Monday, October 31, 2011

Pumpkin-Cream Cheese Drop Scones with Sticky Honey Glaze

So yesterday, my family and I went to the pumpkin patch at Mitchell Farms.  And I must say, I was very, very impressed.  I've never actually been to a pumpkin patch before, and this one had a lot going on for the very reasonable price of $8.00 per person.  Plus, every one of us got to pick out a free pumpkin.

And we decided we would take a picnic lunch, so naturally I wanted to make some goodies made with, duh, pumpkin.  And I had this great idea for a recipe that I just KNEW would work.  It was a bar recipe made with pumpkin, oatmeal, and butterscotch, and everyone would just love them, and I would be the hero of the day and yada, yada, yada.

So I made these *special* bars, and the batter tasted good, and I was all "I am soooo on to something here!"  That was, until I noticed there seemed to be some very weird air pockets forming while they baked in the oven.  I let them cool, then tasted them, and although the taste was not unpleasant, the texture was like, I don't know, rubber.  So I decided to add a quick powdered sugar glaze to distract from the texture. 

I packed them anyway, but my beloved family informed me at the picnic that they did indeed taste and feel like rubber, and what was the wet stuff on them anyway, mom?  (The glaze never did dry like I had planned, either.)

But we still had a great day at the pumpkin patch, and we are definitely putting it on the schedule for next year.  We were all completely zonkered out by closing time, and the joke of the day was "I'm so hungry, I could eat a rubber pumpkin bar!"

Well, hardee-har-har. 

But I would not go down in defeat, so I made another pumpkin recipe this morning.  This one is a tried and true recipe I wrote last year.  No rubbery texture here.  I'm proud to say these won the Better Recipes pumpkin contest last fall.  I hope you like them.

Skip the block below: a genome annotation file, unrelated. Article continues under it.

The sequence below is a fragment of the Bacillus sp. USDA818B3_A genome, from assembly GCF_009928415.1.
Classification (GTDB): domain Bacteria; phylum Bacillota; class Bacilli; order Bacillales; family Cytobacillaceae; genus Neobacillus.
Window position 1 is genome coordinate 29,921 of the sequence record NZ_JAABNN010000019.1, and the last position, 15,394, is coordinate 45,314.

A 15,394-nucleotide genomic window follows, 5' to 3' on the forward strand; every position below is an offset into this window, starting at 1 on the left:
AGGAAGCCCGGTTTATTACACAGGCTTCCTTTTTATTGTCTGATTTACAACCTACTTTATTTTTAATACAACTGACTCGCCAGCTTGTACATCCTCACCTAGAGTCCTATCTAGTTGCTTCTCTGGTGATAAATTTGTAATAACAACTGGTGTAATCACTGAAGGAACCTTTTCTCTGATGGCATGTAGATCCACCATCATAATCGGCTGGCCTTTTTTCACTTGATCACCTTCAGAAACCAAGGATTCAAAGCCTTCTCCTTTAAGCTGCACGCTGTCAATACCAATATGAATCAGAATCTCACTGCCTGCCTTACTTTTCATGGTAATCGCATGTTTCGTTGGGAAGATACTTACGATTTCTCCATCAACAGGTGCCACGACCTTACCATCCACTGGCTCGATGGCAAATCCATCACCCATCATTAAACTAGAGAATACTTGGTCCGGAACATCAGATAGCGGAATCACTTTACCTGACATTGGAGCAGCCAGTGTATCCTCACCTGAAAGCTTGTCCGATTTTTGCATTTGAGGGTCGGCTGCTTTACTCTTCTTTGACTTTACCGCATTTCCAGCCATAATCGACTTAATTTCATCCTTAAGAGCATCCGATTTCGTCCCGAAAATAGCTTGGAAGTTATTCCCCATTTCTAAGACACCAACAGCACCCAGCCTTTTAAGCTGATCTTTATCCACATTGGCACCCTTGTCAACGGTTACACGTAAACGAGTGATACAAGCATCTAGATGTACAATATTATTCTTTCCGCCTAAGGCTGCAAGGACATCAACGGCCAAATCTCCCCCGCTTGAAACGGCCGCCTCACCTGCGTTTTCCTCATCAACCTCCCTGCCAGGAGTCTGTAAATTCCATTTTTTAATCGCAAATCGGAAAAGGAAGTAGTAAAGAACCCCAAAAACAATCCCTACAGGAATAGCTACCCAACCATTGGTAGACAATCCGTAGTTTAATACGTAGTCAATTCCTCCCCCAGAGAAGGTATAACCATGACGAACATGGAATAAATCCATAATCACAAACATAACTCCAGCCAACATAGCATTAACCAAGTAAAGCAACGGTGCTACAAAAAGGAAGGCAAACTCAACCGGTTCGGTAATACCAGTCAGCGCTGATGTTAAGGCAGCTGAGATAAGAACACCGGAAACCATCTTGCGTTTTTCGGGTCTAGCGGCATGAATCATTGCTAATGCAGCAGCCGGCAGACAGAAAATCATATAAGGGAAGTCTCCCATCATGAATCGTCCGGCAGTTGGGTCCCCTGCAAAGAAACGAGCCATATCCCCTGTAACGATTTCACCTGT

Here are my notes:

-Don't worry if your cream cheese mixture is a little lumpy.  It's supposed to be.

-I used an ice cream scoop to scoop mine out onto the baking sheet.  I only got ten today because my scoop was a little big.

-I used walnuts instead of pecans this time.

-I usually start cutting in the butter with a cutter, then switch to my fingers, then back to a cutter.  It should look like fine crumbs when the butter is cut in:

-These are drop scones.  No rolling out!  Yay!

 -They are awesome just out of the oven.  Yum. 

 -The glaze truly is very sticky.

Pumpkin-Cream Cheese Drop Scones with Sticky Honey Glaze

2 cups all-purpose flour
1 tablespoon baking powder
1/2 teaspoon salt
1 teaspoon ground cinnamon
1/2 teaspoon ground nutmeg
1/2 teaspoon ground ginger
1/3 cup light brown sugar
1/2 cup (1 stick) cold butter, cut into small pieces
2 large eggs
8 ounces cream cheese, softened to room temperature
1 cup canned pure pumpkin
The zest of one orange
1/2 cup chopped, toasted pecans
1 egg, beaten

1/2 cup light brown sugar
1/4 cup honey
4 tablespoons butter

1/3 cup finely chopped pecans

1.      Heat oven to 375 degrees. Spray a large baking sheet with nonstick cooking spray.
2.      In a large mixing bowl, stir together flour, baking powder, salt, cinnamon, nutmeg, ginger, and 1/3 cup light brown sugar.
3.      Cut in butter, using fingertips or pastry cutter, until mixture resembles coarse crumbs. 
4.      In a medium bowl, whisk together 2 eggs, the softened cream cheese, the pumpkin and the orange zest until incorporated.  Mixture will be lumpy.    
5.      Add cream cheese mixture to the flour mixture and stir just until combined.  Add pecans and stir just enough to evenly distribute pecans.
6.      Drop dough into 12 equal mounds on a baking sheet that has been lightly sprayed with cooking spray, about 1 inch apart.  Brush tops with the beaten egg.   Bake for 25-30 minutes or until golden brown.
7.      About 5 minutes before scones come out of the oven, make the glaze.  Place the 1/2 cup light brown sugar, the honey and 4 tablespoons butter in a small heavy saucepan over medium heat.  Bring to a boil stirring often.  Boil for 1 minute, then remove from heat.
8.      When scones come out of oven, place them on a wire rack over a baking sheet.  Drizzle with the glaze.  Sprinkle the tops with 1/3 cup finely chopped pecans.  12 scones.